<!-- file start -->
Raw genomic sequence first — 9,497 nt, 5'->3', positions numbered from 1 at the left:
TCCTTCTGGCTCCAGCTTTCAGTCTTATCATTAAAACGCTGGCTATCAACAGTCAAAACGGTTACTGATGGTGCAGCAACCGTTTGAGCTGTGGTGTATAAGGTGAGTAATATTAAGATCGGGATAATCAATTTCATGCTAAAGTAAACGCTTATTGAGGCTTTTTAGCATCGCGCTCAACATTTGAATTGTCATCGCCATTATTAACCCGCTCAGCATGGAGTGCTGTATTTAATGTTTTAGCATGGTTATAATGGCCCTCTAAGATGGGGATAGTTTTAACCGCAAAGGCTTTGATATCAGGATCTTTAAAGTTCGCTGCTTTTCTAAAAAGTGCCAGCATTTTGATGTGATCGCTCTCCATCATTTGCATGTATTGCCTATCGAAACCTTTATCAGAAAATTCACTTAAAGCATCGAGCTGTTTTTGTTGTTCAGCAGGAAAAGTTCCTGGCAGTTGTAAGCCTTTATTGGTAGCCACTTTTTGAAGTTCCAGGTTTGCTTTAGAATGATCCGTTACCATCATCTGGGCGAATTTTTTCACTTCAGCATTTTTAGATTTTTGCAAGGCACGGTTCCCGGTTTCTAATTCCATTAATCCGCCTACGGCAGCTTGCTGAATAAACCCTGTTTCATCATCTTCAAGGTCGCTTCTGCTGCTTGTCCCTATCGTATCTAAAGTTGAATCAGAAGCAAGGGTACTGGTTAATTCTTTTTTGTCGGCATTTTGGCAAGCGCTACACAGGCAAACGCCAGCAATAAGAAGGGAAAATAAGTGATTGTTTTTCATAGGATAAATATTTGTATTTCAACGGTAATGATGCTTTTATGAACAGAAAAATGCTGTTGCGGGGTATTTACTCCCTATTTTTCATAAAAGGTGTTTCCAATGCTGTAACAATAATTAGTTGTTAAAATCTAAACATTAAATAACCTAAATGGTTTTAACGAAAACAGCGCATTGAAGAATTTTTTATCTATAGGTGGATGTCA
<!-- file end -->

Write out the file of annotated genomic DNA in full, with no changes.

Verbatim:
Raw genomic sequence first — 9,497 nt, 5'->3', positions numbered from 1 at the left:
TCCTTCTGGCTCCAGCTTTCAGTCTTATCATTAAAACGCTGGCTATCAACAGTCAAAACGGTTACTGATGGTGCAGCAACCGTTTGAGCTGTGGTGTATAAGGTGAGTAATATTAAGATCGGGATAATCAATTTCATGCTAAAGTAAACGCTTATTGAGGCTTTTTAGCATCGCGCTCAACATTTGAATTGTCATCGCCATTATTAACCCGCTCAGCATGGAGTGCTGTATTTAATGTTTTAGCATGGTTATAATGGCCCTCTAAGATGGGGATAGTTTTAACCGCAAAGGCTTTGATATCAGGATCTTTAAAGTTCGCTGCTTTTCTAAAAAGTGCCAGCATTTTGATGTGATCGCTCTCCATCATTTGCATGTATTGCCTATCGAAACCTTTATCAGAAAATTCACTTAAAGCATCGAGCTGTTTTTGTTGTTCAGCAGGAAAAGTTCCTGGCAGTTGTAAGCCTTTATTGGTAGCCACTTTTTGAAGTTCCAGGTTTGCTTTAGAATGATCCGTTACCATCATCTGGGCGAATTTTTTCACTTCAGCATTTTTAGATTTTTGCAAGGCACGGTTCCCGGTTTCTAATTCCATTAATCCGCCTACGGCAGCTTGCTGAATAAACCCTGTTTCATCATCTTCAAGGTCGCTTCTGCTGCTTGTCCCTATCGTATCTAAAGTTGAATCAGAAGCAAGGGTACTGGTTAATTCTTTTTTGTCGGCATTTTGGCAAGCGCTACACAGGCAAACGCCAGCAATAAGAAGGGAAAATAAGTGATTGTTTTTCATAGGATAAATATTTGTATTTCAACGGTAATGATGCTTTTATGAACAGAAAAATGCTGTTGCGGGGTATTTACTCCCTATTTTTCATAAAAGGTGTTTCCAATGCTGTAACAATAATTAGTTGTTAAAATCTAAACATTAAATAACCTAAATGGTTTTAACGAAAACAGCGCATTGAAGAATTTTTTATCTATAGGTGGATGTCA